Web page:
EATON — The Preble County Sheriff’s Department will be adding two new positions to its roster. On Monday, July 22, the Preble County Board of Commissioners finally approved Sheriff Mike Simpson’s request for an additional road deputy and corrections officer in a unanimous vote.
Commissioner Rodney Creech had brought up the topic in the past, but it had failed 2-1, with only Creech in support of the proposal. He requested a vote on the matter on Monday, July 15, but Commissioner Denise Robertson requested a meeting with the sheriff to get her questions answered.
Sheriff Simpson attended the meeting with the Board of Commissioners on Monday, July 22. He began by updating the board on the dispatch consolidation with the City of Eaton, as requested by Commissioner Chris Day.
Simpson shared, they have had the merger running for seven weeks now and “all seems to be going well.”
Capital projects have been completed and paid for. Currently, the department is staffed with nine full-time and three part-time dispatchers. They are in the process of filling an open position, due to a probationary release. Once that is filled, there will be 10 full-time dispatchers.
At this time, Sheriff Simpson does not expect any additional costs for the dispatch consolidation.
Preble County Sheriff’s Office and Eaton Police Division are both fully trained and using the new records management system. The two agencies have fully employed the computers in the cruisers, to reduce travel time and make it easier for officers to file reports on the scene. All full-time road deputies, the Lakengren unit, and the sheriff’s car (when outfitted) will have computers in the car. The School Resource Officers (SRO) do not have access to this equipment, but Sheriff Simpson is looking into grant opportunities to change that.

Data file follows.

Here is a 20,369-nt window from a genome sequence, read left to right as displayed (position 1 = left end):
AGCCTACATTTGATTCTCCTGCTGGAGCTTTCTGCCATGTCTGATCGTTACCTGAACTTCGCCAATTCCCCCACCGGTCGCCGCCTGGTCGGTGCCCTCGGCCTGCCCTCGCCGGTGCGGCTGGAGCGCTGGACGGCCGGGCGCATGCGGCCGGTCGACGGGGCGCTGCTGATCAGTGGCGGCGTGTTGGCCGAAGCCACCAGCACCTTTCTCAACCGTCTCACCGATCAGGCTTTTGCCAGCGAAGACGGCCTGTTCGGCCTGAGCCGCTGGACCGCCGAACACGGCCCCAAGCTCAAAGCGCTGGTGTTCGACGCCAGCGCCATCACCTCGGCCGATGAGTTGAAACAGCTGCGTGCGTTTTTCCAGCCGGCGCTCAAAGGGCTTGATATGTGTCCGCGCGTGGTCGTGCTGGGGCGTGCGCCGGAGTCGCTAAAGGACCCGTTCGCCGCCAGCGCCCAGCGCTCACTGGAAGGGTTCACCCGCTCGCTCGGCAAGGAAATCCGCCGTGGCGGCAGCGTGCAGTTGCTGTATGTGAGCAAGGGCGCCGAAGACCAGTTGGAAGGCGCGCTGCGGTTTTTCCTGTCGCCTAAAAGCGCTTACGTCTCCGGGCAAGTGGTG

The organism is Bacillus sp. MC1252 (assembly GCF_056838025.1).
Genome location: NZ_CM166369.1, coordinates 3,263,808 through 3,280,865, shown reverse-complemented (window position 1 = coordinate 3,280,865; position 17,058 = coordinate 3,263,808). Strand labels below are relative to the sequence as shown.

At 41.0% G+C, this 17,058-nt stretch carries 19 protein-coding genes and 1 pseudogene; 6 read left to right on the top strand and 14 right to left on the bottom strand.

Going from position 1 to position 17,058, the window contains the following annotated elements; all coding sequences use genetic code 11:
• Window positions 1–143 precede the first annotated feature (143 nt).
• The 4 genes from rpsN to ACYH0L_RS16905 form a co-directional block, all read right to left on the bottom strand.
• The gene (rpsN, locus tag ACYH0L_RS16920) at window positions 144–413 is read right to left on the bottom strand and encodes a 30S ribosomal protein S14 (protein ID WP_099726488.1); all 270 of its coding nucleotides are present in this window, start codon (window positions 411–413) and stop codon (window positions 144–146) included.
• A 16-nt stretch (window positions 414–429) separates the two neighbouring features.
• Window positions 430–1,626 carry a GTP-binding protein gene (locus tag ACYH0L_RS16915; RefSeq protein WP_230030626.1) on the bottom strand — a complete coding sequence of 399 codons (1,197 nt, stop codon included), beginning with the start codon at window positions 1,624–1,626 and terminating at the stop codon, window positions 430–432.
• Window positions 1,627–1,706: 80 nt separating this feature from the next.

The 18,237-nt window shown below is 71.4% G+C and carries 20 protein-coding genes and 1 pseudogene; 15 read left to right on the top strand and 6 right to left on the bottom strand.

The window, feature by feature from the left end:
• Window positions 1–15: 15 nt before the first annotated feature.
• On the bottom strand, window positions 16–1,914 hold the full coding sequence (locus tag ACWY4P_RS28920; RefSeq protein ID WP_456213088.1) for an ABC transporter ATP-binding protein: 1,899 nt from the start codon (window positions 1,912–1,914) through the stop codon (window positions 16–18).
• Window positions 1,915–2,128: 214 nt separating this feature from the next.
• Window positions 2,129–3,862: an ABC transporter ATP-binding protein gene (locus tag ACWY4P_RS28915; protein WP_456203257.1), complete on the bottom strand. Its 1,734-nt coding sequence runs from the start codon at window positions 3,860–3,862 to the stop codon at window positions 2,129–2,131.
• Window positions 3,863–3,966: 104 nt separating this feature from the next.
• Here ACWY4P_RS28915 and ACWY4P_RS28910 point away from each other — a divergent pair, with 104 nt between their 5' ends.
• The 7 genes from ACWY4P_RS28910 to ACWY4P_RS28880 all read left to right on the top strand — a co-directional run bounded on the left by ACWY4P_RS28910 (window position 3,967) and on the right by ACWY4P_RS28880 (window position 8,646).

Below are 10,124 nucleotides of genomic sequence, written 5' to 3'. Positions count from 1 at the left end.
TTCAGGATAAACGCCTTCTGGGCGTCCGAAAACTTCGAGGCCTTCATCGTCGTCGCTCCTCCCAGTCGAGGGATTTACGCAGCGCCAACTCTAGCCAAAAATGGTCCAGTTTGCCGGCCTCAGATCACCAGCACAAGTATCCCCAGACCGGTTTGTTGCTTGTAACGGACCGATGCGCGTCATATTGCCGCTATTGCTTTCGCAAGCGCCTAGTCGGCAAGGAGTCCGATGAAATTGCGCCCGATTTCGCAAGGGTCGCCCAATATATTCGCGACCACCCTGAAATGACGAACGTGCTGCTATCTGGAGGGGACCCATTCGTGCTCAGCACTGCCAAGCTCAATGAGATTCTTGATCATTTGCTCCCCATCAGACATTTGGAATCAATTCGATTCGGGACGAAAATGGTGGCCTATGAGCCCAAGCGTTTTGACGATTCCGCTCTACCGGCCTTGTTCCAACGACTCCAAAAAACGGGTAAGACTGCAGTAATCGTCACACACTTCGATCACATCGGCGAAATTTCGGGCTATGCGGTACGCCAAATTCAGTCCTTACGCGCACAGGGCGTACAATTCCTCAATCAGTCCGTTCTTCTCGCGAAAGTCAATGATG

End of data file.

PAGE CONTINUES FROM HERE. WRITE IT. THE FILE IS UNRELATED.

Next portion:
Simpson added, they do have a “punch list” with Zuercher Technologies and a few final items to complete before they make final payment.
He also updated the board on SROs employed through the Preble County Sheriff’s Department. They have deputies assigned to National Trail, Twin Valley South, and two deputies in Preble Shawnee School District. All salaries and benefits are covered by the respective school districts. Preble County does provide the car, gasoline, maintenance, and uniform needs. No new cars were obtained for the SROs.
He reiterated his request: to hire an additional Sheriff’s Deputy to assign to road patrol and an additional corrections officer to assign to the jail. Both divisions are at limited staffing. He explained, the PCSO has nine deputies assigned to patrol with two on the roads at any given time. There are 22 people assigned to three shifts at the jail; six on midnights, nine on days, and seven on evenings.
According to Simpson, both division continue to experience high overtime costs.
Simpson spoke to the commissioners about the benefits off adding these two additional positions and the intentions behind the request.